On the occasion of the recently published book, ‘Gauri Dancers’, a talk on performance and photography was held at the Special Exhibitions Gallery, Maharaja Sawai Man Singh II Museum (MSMS II) in City Palace. The book has been written by an American photographer based in Udaipur, Mr. Waswo X Waswo and art historian, Ms. Sonika Soni. They were in conversation with Consultant Director (Research Exhibitions), MSMS II Museum, Dr. Giles Tillotson.
Talking about how he came about writing the book Waswo said that not many people outside southern Rajasthan were aware of the style of Gauri. In 2010, he clicked the first photo of a Gauri dancer as a part of a regular series. A year after that, he came across a man selling Gauri masks on the street and the interaction made it into a short story in the book. After looking through earlier clicked photos, he decided to turn it into a book.
Waswo further introduced his photography studio from Udaipur. He further threw light on the various elements of the production process like the studio shots which are hand painted by Rajesh Soni, creating backdrops and finding models. He also spoke about shifting of the studio from an urban to rural setting and eventually his interest in the Gauri dance traditions.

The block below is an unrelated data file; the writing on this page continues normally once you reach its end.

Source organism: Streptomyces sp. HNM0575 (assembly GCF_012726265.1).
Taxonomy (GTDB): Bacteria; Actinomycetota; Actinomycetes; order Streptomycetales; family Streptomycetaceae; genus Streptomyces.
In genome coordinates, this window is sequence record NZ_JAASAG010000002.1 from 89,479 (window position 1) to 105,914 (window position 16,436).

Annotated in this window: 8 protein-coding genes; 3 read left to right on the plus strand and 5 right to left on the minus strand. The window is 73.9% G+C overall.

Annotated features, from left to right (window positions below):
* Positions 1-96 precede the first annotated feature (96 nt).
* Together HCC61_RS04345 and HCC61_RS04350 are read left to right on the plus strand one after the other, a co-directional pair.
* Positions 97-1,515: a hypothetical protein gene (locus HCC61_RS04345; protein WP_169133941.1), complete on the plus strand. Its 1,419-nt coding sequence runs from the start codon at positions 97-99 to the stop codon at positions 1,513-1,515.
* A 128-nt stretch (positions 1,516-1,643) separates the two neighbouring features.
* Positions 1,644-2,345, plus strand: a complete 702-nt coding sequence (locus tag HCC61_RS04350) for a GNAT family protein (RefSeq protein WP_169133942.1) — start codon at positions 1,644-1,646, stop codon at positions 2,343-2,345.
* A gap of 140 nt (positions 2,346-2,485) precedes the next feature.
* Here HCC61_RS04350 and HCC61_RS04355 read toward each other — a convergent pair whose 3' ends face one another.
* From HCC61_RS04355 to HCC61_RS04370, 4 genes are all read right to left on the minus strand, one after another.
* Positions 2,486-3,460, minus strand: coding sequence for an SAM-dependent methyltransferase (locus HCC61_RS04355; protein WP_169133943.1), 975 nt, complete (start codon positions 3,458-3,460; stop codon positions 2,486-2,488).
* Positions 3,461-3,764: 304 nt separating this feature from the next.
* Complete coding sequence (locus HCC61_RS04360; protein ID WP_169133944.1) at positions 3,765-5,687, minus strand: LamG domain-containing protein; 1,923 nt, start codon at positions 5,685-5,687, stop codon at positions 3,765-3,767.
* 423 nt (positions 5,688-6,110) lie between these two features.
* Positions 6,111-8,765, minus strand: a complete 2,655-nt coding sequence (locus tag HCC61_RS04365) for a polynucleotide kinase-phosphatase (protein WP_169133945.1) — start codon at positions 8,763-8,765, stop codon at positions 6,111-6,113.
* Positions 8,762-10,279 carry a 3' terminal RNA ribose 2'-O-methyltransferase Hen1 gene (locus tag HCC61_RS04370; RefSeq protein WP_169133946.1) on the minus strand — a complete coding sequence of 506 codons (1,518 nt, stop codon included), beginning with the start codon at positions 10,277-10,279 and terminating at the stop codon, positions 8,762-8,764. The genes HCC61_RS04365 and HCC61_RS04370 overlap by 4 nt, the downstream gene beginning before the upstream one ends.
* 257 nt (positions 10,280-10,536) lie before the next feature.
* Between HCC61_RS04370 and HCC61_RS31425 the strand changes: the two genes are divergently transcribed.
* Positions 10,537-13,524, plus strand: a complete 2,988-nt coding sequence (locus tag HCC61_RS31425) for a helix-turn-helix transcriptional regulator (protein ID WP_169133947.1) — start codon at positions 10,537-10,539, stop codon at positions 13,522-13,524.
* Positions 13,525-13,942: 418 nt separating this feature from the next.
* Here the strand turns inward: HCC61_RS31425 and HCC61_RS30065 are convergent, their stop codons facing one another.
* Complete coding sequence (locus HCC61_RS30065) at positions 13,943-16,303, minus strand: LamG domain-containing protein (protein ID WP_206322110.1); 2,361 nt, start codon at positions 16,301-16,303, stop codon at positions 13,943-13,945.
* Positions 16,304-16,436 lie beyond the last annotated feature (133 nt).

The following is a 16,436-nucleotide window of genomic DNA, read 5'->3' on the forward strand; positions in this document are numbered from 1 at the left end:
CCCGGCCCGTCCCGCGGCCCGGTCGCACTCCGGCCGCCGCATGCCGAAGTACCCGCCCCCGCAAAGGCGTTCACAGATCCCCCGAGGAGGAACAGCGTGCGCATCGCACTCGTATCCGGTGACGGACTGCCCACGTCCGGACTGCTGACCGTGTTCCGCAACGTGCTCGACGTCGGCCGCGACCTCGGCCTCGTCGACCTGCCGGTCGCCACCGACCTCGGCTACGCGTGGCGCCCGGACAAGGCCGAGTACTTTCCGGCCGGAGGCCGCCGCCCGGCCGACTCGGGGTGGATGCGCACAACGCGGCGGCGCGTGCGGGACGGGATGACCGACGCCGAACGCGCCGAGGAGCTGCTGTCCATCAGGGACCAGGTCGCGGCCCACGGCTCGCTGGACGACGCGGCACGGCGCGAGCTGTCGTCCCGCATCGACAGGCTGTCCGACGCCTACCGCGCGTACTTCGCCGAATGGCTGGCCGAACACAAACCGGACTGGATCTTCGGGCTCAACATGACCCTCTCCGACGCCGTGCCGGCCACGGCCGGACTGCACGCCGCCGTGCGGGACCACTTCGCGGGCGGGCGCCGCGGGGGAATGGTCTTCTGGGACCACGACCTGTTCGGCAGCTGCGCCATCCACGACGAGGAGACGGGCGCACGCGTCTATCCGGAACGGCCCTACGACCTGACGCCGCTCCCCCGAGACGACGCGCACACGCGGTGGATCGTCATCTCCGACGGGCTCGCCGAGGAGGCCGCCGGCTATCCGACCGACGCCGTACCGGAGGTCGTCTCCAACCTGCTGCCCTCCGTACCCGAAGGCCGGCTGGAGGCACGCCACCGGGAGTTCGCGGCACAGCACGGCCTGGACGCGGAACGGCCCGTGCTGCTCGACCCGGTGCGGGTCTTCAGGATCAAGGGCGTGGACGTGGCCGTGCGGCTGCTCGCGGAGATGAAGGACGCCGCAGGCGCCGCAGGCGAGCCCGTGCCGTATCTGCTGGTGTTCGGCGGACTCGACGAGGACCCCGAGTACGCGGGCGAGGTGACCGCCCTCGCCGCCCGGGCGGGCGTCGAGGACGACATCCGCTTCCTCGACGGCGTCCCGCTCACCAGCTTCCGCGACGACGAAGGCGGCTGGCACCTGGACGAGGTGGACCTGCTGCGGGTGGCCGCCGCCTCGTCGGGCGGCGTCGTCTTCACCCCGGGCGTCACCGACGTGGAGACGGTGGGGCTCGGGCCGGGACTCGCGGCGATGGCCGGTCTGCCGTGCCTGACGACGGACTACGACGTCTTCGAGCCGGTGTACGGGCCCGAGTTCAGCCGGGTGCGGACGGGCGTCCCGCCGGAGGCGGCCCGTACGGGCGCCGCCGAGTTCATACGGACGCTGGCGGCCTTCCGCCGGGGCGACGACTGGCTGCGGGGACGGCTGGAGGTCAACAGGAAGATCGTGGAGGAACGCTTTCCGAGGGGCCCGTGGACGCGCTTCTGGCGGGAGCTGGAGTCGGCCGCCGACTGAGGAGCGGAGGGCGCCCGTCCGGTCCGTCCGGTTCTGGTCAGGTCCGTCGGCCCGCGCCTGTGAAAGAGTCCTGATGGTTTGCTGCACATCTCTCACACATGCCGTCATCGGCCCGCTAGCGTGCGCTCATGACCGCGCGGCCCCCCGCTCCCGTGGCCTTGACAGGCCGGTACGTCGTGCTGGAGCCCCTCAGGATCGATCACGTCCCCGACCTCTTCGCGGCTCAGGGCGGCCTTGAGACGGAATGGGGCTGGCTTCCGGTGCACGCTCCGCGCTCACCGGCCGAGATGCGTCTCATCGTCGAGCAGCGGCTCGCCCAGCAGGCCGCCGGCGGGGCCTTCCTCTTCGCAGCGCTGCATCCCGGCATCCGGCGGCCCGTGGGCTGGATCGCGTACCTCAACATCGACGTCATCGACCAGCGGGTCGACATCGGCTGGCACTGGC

Elaborating about the dance tradition, historian Sonika Soni said that the performers fast for 40 days eating only once a day and enact stories of Shiva, Bhasmasur, Mohini and Parvati. They believe that through divine intervention they are connected to those Gods for that period of time. The two leading female characters called Rais are Parvati and Mohini andtheir husband, Rai Budhiya is the only character who dons a mask.These masks are usually kept in Kuldevi temples and taken out only before performances.
Giles Tillotson said that Waswo’s style of portrait photography in the book ‘Gauri Dancers’ draws ironically on the conventions of 19th century portrait photography as exemplified by Sawai Ram Singh’s portrait photography, most of which is in MSMS II Museum’s collection. He further drew comparisons between photos taken by people of Rajasthan in the last 10 years and photos clicked by Sawai Ram Singh 140 years ago.
Prior to the talk, there was also a walkthrough at the Sawai Ram Singh section in the Painting and Photography Gallery of the MSMS II Museum.